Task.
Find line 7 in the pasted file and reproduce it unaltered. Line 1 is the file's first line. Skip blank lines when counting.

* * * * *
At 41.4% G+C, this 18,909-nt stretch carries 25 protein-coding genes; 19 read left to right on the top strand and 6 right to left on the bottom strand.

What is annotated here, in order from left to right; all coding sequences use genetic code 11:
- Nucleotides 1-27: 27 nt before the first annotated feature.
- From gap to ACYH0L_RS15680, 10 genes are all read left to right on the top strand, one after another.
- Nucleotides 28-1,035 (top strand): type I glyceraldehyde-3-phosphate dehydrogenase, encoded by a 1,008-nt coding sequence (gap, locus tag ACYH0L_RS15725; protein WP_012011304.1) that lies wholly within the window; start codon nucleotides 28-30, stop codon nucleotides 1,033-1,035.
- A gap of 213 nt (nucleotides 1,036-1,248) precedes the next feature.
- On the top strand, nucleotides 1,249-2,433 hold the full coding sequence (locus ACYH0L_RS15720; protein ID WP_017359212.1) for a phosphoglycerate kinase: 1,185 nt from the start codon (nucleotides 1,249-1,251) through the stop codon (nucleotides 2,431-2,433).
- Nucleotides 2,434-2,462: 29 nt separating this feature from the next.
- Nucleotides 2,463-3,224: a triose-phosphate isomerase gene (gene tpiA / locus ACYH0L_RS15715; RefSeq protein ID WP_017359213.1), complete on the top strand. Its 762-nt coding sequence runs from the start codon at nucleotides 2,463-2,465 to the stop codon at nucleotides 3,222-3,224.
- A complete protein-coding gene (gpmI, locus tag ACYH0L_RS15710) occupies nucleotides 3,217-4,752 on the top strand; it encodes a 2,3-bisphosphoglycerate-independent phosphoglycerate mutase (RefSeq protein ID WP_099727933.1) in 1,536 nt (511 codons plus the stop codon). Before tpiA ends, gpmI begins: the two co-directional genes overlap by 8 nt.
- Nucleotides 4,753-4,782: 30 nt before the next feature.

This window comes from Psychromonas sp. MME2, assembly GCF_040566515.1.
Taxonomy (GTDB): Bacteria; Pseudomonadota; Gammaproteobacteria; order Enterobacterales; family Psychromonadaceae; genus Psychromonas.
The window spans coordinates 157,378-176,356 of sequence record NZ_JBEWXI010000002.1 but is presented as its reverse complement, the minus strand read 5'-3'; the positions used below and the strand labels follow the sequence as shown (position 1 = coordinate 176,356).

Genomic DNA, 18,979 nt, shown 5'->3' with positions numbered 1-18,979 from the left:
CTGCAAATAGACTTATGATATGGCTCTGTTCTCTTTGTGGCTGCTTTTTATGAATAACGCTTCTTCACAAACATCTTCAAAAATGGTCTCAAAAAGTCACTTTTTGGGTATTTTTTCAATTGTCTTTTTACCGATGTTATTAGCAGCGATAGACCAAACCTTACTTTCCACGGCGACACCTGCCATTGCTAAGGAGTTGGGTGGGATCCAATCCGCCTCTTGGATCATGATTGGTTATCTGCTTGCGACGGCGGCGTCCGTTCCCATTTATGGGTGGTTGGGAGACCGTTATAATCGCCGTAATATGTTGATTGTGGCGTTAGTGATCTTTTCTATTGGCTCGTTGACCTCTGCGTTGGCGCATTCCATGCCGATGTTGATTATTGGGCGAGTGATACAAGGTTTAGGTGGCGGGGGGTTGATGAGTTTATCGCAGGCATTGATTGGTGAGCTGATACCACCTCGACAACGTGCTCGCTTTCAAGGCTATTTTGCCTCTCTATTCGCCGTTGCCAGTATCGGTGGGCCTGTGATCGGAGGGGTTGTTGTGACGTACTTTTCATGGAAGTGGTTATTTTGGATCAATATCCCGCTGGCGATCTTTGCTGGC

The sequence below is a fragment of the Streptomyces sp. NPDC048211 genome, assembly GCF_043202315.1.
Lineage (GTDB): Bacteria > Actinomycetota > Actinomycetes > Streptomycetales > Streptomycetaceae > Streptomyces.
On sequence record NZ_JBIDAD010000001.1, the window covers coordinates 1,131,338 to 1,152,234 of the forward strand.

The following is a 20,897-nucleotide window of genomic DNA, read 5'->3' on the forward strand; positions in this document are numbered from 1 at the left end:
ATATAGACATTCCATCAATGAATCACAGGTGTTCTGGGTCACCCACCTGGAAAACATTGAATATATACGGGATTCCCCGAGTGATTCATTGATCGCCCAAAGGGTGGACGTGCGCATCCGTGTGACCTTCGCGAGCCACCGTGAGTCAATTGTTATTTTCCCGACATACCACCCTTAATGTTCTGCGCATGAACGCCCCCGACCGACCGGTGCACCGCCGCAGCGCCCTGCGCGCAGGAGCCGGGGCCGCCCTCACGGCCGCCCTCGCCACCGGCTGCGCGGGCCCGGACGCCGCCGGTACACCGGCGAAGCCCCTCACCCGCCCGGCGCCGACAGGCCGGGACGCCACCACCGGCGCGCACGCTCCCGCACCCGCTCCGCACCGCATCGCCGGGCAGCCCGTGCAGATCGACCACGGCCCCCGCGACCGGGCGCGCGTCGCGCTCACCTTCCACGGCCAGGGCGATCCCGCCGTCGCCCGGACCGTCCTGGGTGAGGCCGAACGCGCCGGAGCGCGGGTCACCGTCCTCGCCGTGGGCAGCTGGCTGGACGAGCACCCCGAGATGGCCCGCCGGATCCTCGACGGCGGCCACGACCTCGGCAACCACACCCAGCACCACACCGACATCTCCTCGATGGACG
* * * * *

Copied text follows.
- On the top strand, nucleotides 1,249-2,433 hold the full coding sequence (locus ACYH0L_RS15720; protein ID WP_017359212.1) for a phosphoglycerate kinase: 1,185 nt from the start codon (nucleotides 1,249-1,251) through the stop codon (nucleotides 2,431-2,433).